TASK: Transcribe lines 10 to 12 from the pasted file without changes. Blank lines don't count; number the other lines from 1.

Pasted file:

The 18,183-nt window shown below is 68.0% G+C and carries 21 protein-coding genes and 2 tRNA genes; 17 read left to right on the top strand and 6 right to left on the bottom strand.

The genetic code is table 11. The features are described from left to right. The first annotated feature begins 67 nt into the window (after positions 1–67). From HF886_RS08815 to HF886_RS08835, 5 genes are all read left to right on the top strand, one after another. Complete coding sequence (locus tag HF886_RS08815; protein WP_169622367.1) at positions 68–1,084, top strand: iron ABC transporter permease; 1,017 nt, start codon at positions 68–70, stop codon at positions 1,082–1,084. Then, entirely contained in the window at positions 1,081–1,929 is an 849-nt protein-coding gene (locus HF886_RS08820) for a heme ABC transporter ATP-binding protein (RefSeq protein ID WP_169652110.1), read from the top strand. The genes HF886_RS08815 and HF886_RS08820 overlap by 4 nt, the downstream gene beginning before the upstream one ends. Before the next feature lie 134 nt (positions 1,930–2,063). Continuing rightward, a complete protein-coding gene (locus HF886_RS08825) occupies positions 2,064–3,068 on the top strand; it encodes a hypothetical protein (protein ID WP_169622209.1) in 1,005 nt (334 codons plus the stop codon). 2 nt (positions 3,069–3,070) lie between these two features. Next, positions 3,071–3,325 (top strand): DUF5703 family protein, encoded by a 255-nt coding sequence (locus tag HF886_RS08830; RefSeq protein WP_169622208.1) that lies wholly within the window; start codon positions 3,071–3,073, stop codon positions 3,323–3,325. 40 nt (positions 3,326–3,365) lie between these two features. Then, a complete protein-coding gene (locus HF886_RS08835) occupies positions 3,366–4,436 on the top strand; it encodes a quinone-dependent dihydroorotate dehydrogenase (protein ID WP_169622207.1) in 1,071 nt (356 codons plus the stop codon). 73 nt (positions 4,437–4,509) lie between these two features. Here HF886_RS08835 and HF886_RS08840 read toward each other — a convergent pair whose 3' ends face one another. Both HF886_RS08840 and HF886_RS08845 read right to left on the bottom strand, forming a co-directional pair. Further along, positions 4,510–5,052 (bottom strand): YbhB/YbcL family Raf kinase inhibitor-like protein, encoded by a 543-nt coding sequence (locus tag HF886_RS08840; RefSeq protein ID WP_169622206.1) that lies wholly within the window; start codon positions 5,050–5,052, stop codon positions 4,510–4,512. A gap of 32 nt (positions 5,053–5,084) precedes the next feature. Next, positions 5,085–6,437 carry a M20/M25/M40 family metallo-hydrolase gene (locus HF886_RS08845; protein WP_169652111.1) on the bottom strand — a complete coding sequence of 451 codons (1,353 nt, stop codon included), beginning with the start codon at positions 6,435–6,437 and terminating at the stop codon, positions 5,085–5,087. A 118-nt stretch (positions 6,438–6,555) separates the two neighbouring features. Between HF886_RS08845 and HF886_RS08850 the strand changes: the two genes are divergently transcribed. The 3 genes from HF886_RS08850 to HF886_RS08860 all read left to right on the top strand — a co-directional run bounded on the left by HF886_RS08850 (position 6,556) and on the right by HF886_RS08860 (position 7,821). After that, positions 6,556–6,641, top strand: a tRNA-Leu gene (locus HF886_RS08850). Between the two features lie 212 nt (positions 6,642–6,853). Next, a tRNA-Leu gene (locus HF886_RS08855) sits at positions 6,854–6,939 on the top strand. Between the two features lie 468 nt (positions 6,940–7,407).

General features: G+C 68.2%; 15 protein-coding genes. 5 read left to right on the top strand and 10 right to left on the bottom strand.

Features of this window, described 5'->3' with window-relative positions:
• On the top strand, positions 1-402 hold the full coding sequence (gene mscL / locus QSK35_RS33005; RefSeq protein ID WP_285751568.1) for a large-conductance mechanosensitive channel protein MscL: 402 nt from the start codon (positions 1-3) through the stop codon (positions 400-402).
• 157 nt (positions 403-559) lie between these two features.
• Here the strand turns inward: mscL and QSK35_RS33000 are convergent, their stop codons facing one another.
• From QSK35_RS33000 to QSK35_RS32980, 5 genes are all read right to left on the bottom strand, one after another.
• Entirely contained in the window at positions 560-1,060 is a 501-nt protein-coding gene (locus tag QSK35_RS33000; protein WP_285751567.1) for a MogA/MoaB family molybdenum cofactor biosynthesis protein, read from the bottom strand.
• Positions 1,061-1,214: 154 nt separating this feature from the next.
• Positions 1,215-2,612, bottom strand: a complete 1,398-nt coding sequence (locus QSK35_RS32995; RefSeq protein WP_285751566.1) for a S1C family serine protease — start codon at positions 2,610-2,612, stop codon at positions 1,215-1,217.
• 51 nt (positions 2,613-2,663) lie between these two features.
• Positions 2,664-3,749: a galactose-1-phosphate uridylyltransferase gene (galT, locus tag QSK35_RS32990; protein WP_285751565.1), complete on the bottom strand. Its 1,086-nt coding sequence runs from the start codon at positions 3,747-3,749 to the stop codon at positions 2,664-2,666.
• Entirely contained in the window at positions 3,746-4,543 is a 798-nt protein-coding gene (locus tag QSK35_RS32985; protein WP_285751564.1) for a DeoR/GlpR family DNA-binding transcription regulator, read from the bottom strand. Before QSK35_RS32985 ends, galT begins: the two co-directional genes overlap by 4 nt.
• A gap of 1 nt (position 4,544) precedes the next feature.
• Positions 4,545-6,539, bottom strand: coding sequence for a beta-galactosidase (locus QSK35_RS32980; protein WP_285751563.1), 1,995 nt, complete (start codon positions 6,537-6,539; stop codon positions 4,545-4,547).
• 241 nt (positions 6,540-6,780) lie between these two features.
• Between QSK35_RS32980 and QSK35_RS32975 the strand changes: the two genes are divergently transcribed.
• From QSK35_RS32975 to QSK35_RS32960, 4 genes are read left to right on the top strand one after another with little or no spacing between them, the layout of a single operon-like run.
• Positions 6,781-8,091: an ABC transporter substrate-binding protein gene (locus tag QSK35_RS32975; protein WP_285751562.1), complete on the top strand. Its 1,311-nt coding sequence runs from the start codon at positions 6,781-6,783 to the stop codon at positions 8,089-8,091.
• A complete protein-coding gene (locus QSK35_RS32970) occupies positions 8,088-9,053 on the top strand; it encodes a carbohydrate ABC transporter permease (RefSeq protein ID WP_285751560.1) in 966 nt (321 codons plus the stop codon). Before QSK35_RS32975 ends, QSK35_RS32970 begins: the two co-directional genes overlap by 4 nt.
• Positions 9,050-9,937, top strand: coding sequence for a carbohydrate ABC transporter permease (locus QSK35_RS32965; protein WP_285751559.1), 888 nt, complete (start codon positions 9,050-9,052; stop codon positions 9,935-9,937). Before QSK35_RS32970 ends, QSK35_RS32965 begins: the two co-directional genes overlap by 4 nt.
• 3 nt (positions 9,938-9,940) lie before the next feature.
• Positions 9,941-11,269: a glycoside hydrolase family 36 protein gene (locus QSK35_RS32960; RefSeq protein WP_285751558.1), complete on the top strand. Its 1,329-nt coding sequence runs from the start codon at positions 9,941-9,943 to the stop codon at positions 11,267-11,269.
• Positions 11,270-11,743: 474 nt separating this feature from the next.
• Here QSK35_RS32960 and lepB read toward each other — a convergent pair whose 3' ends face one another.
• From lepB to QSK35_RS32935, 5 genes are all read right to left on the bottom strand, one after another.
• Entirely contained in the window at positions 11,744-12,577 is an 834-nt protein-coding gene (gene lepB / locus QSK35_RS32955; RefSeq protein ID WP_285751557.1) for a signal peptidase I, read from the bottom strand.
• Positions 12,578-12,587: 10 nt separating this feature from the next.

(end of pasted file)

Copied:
• Positions 1,061-1,214: 154 nt separating this feature from the next.
• Positions 1,215-2,612, bottom strand: a complete 1,398-nt coding sequence (locus QSK35_RS32995; RefSeq protein WP_285751566.1) for a S1C family serine protease — start codon at positions 2,610-2,612, stop codon at positions 1,215-1,217.
• 51 nt (positions 2,613-2,663) lie between these two features.